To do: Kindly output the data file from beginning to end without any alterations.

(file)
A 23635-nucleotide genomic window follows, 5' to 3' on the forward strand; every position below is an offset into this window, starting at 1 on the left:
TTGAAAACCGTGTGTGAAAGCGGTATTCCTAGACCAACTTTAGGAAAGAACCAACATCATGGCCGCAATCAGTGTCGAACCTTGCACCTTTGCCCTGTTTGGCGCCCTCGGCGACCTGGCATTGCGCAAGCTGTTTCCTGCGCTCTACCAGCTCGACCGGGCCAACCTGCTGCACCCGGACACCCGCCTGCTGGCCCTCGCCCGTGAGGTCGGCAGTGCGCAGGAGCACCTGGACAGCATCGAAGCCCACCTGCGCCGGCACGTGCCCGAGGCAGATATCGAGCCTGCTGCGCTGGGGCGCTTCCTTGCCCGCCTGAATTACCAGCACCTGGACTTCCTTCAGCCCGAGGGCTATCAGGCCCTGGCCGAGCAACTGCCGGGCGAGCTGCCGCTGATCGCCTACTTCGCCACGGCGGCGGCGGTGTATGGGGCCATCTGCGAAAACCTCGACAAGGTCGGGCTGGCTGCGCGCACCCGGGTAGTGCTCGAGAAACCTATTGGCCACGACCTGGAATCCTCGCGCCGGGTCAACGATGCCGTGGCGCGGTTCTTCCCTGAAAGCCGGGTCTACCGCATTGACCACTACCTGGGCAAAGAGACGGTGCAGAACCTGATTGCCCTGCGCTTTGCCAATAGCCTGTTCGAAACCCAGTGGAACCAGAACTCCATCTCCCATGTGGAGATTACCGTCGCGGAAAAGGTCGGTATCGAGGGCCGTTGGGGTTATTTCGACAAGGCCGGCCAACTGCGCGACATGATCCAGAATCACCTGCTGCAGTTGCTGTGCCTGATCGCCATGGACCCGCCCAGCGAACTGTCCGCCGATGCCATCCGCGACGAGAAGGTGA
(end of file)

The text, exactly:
A 23635-nucleotide genomic window follows, 5' to 3' on the forward strand; every position below is an offset into this window, starting at 1 on the left:
TTGAAAACCGTGTGTGAAAGCGGTATTCCTAGACCAACTTTAGGAAAGAACCAACATCATGGCCGCAATCAGTGTCGAACCTTGCACCTTTGCCCTGTTTGGCGCCCTCGGCGACCTGGCATTGCGCAAGCTGTTTCCTGCGCTCTACCAGCTCGACCGGGCCAACCTGCTGCACCCGGACACCCGCCTGCTGGCCCTCGCCCGTGAGGTCGGCAGTGCGCAGGAGCACCTGGACAGCATCGAAGCCCACCTGCGCCGGCACGTGCCCGAGGCAGATATCGAGCCTGCTGCGCTGGGGCGCTTCCTTGCCCGCCTGAATTACCAGCACCTGGACTTCCTTCAGCCCGAGGGCTATCAGGCCCTGGCCGAGCAACTGCCGGGCGAGCTGCCGCTGATCGCCTACTTCGCCACGGCGGCGGCGGTGTATGGGGCCATCTGCGAAAACCTCGACAAGGTCGGGCTGGCTGCGCGCACCCGGGTAGTGCTCGAGAAACCTATTGGCCACGACCTGGAATCCTCGCGCCGGGTCAACGATGCCGTGGCGCGGTTCTTCCCTGAAAGCCGGGTCTACCGCATTGACCACTACCTGGGCAAAGAGACGGTGCAGAACCTGATTGCCCTGCGCTTTGCCAATAGCCTGTTCGAAACCCAGTGGAACCAGAACTCCATCTCCCATGTGGAGATTACCGTCGCGGAAAAGGTCGGTATCGAGGGCCGTTGGGGTTATTTCGACAAGGCCGGCCAACTGCGCGACATGATCCAGAATCACCTGCTGCAGTTGCTGTGCCTGATCGCCATGGACCCGCCCAGCGAACTGTCCGCCGATGCCATCCGCGACGAGAAGGTGA